When Mike McNelly was 6 and his family stopped for the night at a roadside motel in the Deep South, he was thrilled to see a sign promising a TV in every room. This was a lot better than home.
But then his father saw another sign in the lobby - "No Coloreds Allowed" - and turned to leave.
"As we walked out," McNelly said, "he pointed to the sign and said, `Michael, that's wrong. We're not staying here.' We drove well into the night before he found a place that was appropriate. It did not have a TV."
For McNelly - an Irish kid from Boston - that night propelled him on a quest for equality through his three years in the Navy and 26 years on the Anne Arundel County police force to his two jobs today, as head of a group that protects laborers and president of the county school board.
He assumed the school board presidency Wednesday and already has set two priorities: making the board meetings shorter and making the school system fairer.
He has seen the data that show the disparity in test scores between white and black students. He also knows that the county's best schools post test scores in the top 10 percent of the nation, while the worst schools score in the bottom 15 percent.
"I mean every single child - whether from poor or wealthy neighborhoods, of whatever race - deserves that opportunity to succeed," he said, adding that Anne Arundel has a way to go. "The numbers tell you that."
But while McNelly, 56, heads a board that oversees a 75,000-student school system, he is quick to say that he is not an educator. He said he will leave that to the professionals.
"My responsibility is making sure I get the best educational people I can find and let them do their job," he said.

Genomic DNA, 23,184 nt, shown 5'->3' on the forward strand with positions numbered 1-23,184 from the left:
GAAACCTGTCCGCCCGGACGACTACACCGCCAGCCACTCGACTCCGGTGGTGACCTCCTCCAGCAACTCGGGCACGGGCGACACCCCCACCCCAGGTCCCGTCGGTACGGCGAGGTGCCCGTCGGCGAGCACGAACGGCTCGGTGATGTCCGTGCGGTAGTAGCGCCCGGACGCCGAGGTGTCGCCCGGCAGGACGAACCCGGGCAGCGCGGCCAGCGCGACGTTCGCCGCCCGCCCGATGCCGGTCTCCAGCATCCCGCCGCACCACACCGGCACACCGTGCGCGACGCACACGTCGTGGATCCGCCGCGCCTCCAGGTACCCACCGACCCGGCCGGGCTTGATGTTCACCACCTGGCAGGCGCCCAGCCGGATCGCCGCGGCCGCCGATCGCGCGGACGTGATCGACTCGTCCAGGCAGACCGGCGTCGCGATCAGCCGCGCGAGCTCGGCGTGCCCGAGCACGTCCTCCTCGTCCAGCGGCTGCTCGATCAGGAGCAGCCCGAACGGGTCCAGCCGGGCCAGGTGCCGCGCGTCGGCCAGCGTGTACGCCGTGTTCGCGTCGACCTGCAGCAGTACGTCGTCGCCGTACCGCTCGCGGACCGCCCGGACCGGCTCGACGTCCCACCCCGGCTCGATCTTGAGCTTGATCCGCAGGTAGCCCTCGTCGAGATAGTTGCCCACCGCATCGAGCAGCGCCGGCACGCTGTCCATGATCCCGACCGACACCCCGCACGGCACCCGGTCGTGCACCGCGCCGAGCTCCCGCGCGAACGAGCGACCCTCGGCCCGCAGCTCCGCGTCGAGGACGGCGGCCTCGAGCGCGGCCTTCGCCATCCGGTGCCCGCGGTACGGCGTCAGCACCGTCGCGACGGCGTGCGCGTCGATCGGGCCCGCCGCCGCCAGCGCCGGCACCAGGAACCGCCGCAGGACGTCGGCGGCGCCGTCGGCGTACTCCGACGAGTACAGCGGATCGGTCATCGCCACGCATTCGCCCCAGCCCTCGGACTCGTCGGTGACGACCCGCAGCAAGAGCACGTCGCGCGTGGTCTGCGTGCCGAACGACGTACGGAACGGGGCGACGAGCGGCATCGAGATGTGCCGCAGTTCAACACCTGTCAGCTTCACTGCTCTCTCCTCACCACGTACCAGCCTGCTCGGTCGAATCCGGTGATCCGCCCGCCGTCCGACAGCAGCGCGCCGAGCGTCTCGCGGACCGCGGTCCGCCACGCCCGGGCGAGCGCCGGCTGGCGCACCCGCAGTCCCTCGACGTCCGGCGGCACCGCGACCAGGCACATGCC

He's quite confident that new schools Superintendent Eric J. Smith, who left Charlotte, N.C., after six successful years and started in Anne Arundel on July 1, can do the job.
"I looked at him and said if we're not successful, we've only got ourselves to blame because we have all the tools," McNelly said.
McNelly is a sailor and part-time poet and, true to his Irish heritage, a great teller of tales. A picture in his Camp Springs office shows him regaling another big gabber - former President Bill Clinton, whom he met when Clinton was visiting a county elementary school.
His time with the Navy in Vietnam, the Dominican Republic, and aboard the USS Boxer prepared him for what he faced as a police officer. "Early on in my life, prior to being a policeman, I knew what it was like to see and carry body bags," he said.
He retired from the police force in 1995 to take up fishing, but grew restless and soon joined the Coalition for Fair Contracting Inc., a nonprofit group that monitors major Washington construction sites for labor-law violations. He is the group's executive director.
"We help the little guy who has no advocate, who's being taken advantage of by unscrupulous contractors driven by greed," he said.
Despite waging these battles on behalf of workers and students, McNelly likes to think of himself as an easy-going guy. The license plate on his 1996 Mustang convertible reads, "EASYLSM."
"Easy like a Sunday morning," he interpreted. "I like what it says about an attitude."
It also speaks to the feeling he gets in southern Anne Arundel County, his home of 15 years. He and his wife, Deborah, have two children - a son who is a chef in Chesapeake Beach and a daughter who is a junior at Southern High School.
Fellow board members, who unanimously elected McNelly president last week, replacing Carlesa R. Finney, praise him for his responsiveness to parents and students and his grasp of complex issues such as construction budgets.
"He's very conscious of input from the community," said board member Paul G. Rudolph.
The staff, meanwhile, say they look forward to expedited board meetings. McNelly has long been frustrated with late board meetings and is often known to say, "This board member turns into a pumpkin at midnight."
McNelly traces his commitment to the community to his father, who was a major in the Army and often brought home young soldiers for Thanksgiving dinner and other holidays.
He said his father taught him to respect others, and himself. "He told me, `Remember one thing: You've gotta face the guy in the mirror every morning when you shave, and I never want you to be ashamed when you see that face.'"